pert authorities of the navy in its near ap
proach to success, that they have become in
terested and encourage further trials, in
stead ot exhibiting skepticism and in some
cases unreasoning prejudice, as they did
months ago, previous to the proving of the
two guns. Moreover, eminent laymen, who
have made a study of the subject, and who
have complete faith in the ultimate triumph
of the solid cast gun, have not given up
their efforts at convincing the Navy Depart
ment that further and more expensive ex
periments should be pursued without loss of
HABD AT WOBK FOR IT.
Congressman Thomas, of Illinois, who it
was thought at one time would be Secretary
of the Navy, and who was really the insti
gator ot tne experiments already maae, and
the sponsor of the appropriations with
which they were enconraged, has been un
remitting in his argument before the de
partment for a further test The Standard
Company has assured the department that
it can make a better gun, but it will not feel
encourage to go to the expense of casting
another unless it gets pay for the one now at
Annapolis, as it thinks the nearness to suc
cess warrants reward, and that private par
ties should not stand all the loss when the
gain will be far greater for the Government
than anyone else in the event of success.
It has been suggested to the department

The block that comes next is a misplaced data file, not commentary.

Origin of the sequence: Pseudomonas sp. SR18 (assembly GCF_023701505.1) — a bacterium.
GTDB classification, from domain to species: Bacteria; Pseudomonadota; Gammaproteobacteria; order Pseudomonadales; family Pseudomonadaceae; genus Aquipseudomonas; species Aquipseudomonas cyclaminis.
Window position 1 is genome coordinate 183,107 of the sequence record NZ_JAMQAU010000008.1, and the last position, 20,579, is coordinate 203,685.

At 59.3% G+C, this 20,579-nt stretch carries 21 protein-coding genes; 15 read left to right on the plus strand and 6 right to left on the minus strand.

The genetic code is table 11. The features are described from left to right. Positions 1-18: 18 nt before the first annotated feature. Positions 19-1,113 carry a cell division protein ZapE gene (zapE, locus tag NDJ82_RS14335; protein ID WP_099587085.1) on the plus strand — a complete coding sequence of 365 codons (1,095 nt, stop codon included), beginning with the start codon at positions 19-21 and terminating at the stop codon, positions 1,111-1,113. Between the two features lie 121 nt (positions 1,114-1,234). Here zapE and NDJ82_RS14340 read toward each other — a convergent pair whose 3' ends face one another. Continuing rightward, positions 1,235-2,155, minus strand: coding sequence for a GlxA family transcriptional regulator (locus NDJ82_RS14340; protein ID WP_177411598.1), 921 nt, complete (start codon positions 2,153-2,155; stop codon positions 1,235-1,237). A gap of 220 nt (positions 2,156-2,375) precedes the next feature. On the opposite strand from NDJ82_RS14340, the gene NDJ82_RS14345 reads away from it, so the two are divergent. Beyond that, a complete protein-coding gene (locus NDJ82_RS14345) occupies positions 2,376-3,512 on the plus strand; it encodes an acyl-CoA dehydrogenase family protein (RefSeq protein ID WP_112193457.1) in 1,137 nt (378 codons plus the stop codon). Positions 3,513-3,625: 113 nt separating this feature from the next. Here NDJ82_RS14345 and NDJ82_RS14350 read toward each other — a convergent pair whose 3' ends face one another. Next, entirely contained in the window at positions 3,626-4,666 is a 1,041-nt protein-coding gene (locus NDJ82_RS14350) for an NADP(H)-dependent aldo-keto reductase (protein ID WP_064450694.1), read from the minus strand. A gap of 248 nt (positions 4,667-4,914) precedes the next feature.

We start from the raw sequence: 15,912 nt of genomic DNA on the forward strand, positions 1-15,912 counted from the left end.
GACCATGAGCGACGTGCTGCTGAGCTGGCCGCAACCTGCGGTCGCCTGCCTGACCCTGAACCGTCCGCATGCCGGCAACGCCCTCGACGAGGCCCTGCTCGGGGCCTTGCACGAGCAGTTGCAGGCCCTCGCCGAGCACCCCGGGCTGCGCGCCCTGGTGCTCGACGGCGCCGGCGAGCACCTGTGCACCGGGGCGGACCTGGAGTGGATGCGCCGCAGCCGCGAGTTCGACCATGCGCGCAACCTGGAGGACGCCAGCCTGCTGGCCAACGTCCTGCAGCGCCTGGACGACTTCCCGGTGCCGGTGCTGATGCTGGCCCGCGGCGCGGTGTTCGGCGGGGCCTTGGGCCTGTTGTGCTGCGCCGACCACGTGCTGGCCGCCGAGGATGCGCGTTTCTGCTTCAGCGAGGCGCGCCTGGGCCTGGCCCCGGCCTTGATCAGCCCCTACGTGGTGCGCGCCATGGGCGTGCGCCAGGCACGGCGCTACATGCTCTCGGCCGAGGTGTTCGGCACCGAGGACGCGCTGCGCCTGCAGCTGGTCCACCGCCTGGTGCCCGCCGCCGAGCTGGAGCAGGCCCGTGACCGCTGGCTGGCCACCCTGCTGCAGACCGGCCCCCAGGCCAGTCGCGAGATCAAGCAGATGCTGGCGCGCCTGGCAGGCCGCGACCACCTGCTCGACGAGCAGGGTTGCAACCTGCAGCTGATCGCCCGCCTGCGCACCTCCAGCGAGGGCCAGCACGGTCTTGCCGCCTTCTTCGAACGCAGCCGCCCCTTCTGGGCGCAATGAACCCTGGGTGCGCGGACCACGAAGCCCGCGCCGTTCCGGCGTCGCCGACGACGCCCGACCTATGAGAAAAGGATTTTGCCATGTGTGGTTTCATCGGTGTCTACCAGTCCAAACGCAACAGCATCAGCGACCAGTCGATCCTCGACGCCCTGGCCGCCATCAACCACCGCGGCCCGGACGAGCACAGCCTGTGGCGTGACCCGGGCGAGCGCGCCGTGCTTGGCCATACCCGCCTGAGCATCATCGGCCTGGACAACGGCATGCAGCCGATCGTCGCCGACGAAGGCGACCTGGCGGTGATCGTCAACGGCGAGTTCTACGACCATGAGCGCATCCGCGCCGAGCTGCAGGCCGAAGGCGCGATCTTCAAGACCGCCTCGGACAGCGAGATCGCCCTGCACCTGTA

that the proper way to pursue experiment is
for the Government to pay all the expenses,
and so put no burden on private enterprise
and enthusiasm which might be deterred
from all attempt by the risk of losses too
heavy to be borne. This course will be
urged upon Congress, and with both
branches of that body in harmony with the
President, and no party majority striving to
make a record for economy at the expense
of another majority in another body, as has
been the case for years, a more liberal policy
may be expected.
A PECULIARLT GHOSTLI FIND.
Discovery of the Skeleton of a Man Who
Bad Been Tarred andFeatfaered.
Muskegon, August 18. Four years ago
Frank Stover was tarred and feathered by
indignant people of Fruitland towhship for
frightening women. They took him to a
woods, and after giving him a coat of tar
feathers, threw him some clothing and left
him. He was never seen again. To-day a
skeleton was found in the woods and from
the clothing it was settled beyond dispute
that it was the skeleton ot Stover.
See tho 50-Inch, Fide Wool Snltlog-s, at 75
Bejrular price $1 2575 cents will rush
them out come quick.
Jos. Hobne & Co.'s
Penn Avenue Stores.
Thit Tired Feeling, so oppressive, over pow
ering and difficult to throw off, may be the
warning of wearing out or breaking; down of
the system. it Is entirely overcome by taking
Hood's Sarsaparllla, which sires great mental
nerve, bodily and digestive strengtn.
' Men's Furnishing Stores,
100 FEDERAL ST., Allesheny.
New line of Manuel Shirts Just received. All
tbe new thinn In that line.
Full line of White Ubuts, lanudrled and nn-
launonea. xtesi values tor tne money.
Dyelne,' cleaning and laundry office.
Pittsburg Telephone UN; Alleeheny Tele
phone S169.. Jy9-KWT
HE WAS ABDUCTED.
A Chicago Man'a Sad Tale-Kidnaped and
Married, nnd Mow Seeking Divorce
From Whomever He Married
1 Ills Mynterlons Bride.
Chicago, August 18. Charles Mitchell,
a young man, has applied to the courts for
a divorce. If his tale is true something